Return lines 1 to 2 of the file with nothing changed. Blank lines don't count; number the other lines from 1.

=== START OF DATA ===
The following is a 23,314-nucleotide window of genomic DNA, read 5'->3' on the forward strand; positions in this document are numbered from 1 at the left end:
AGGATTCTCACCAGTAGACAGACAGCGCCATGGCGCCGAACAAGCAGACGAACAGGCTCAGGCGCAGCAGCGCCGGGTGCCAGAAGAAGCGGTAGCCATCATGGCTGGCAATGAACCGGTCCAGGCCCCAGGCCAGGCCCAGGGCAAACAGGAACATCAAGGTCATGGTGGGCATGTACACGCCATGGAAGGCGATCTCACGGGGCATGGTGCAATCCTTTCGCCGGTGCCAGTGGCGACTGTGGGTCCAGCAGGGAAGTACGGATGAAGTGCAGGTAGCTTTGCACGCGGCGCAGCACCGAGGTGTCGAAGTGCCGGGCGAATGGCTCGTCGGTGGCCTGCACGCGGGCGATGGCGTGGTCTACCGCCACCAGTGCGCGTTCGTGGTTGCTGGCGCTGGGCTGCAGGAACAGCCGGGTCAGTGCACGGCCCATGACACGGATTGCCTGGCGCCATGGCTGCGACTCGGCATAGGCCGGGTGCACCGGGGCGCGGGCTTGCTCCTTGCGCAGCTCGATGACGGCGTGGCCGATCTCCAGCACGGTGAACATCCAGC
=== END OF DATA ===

The following is a 23,314-nucleotide window of genomic DNA, read 5'->3' on the forward strand; positions in this document are numbered from 1 at the left end:
AGGATTCTCACCAGTAGACAGACAGCGCCATGGCGCCGAACAAGCAGACGAACAGGCTCAGGCGCAGCAGCGCCGGGTGCCAGAAGAAGCGGTAGCCATCATGGCTGGCAATGAACCGGTCCAGGCCCCAGGCCAGGCCCAGGGCAAACAGGAACATCAAGGTCATGGTGGGCATGTACACGCCATGGAAGGCGATCTCACGGGGCATGGTGCAATCCTTTCGCCGGTGCCAGTGGCGACTGTGGGTCCAGCAGGGAAGTACGGATGAAGTGCAGGTAGCTTTGCACGCGGCGCAGCACCGAGGTGTCGAAGTGCCGGGCGAATGGCTCGTCGGTGGCCTGCACGCGGGCGATGGCGTGGTCTACCGCCACCAGTGCGCGTTCGTGGTTGCTGGCGCTGGGCTGCAGGAACAGCCGGGTCAGTGCACGGCCCATGACACGGATTGCCTGGCGCCATGGCTGCGACTCGGCATAGGCCGGGTGCACCGGGGCGCGGGCTTGCTCCTTGCGCAGCTCGATGACGGCGTGGCCGATCTCCAGCACGGTGAACATCCAGC